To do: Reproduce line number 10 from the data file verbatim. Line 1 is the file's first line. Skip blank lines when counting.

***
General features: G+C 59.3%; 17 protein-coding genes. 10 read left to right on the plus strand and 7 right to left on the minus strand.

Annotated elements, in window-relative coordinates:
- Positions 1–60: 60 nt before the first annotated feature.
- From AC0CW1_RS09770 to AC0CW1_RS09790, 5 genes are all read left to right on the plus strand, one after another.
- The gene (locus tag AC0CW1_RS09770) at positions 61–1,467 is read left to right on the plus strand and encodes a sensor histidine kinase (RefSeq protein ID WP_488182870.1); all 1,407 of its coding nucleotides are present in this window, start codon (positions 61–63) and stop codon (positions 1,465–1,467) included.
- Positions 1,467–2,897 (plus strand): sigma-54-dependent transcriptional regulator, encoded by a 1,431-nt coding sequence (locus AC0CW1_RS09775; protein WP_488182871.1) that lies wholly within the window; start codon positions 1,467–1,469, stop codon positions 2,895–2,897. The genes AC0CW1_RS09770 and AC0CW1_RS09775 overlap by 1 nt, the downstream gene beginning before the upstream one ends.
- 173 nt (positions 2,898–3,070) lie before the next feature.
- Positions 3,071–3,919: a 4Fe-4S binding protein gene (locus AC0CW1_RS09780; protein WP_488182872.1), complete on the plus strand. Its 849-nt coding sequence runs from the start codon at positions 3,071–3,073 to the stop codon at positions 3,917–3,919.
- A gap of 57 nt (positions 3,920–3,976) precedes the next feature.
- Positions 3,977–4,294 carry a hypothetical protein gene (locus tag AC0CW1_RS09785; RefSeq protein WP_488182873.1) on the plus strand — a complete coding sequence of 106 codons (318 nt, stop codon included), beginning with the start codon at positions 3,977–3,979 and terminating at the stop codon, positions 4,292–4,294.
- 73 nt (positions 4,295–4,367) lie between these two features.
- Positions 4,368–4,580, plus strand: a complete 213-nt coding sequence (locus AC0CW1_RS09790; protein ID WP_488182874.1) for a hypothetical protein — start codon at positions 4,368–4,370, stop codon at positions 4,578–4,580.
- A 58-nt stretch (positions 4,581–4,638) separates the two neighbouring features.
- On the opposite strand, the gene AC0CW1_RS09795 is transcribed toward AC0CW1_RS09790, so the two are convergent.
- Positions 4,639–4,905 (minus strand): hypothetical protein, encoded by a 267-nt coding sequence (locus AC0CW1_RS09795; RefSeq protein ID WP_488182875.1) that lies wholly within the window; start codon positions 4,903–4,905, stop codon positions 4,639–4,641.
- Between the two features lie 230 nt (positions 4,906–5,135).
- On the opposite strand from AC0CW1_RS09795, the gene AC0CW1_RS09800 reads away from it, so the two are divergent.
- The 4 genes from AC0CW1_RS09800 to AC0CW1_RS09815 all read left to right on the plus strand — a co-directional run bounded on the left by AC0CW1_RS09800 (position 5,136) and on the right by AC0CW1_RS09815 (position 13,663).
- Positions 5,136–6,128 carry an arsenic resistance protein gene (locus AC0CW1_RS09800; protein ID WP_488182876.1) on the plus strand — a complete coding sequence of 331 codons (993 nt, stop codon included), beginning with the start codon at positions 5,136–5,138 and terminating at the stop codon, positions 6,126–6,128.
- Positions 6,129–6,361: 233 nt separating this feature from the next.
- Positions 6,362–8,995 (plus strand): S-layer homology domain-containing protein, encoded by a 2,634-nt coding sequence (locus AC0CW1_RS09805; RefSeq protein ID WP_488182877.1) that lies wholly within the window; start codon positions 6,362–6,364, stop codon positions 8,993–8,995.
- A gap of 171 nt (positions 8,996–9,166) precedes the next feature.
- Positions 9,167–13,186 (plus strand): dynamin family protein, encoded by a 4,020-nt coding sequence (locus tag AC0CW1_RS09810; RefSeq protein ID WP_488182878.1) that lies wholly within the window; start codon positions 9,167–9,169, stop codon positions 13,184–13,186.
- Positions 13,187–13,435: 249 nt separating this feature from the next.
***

- Positions 3,977–4,294 carry a hypothetical protein gene (locus tag AC0CW1_RS09785; RefSeq protein WP_488182873.1) on the plus strand — a complete coding sequence of 106 codons (318 nt, stop codon included), beginning with the start codon at positions 3,977–3,979 and terminating at the stop codon, positions 4,292–4,294.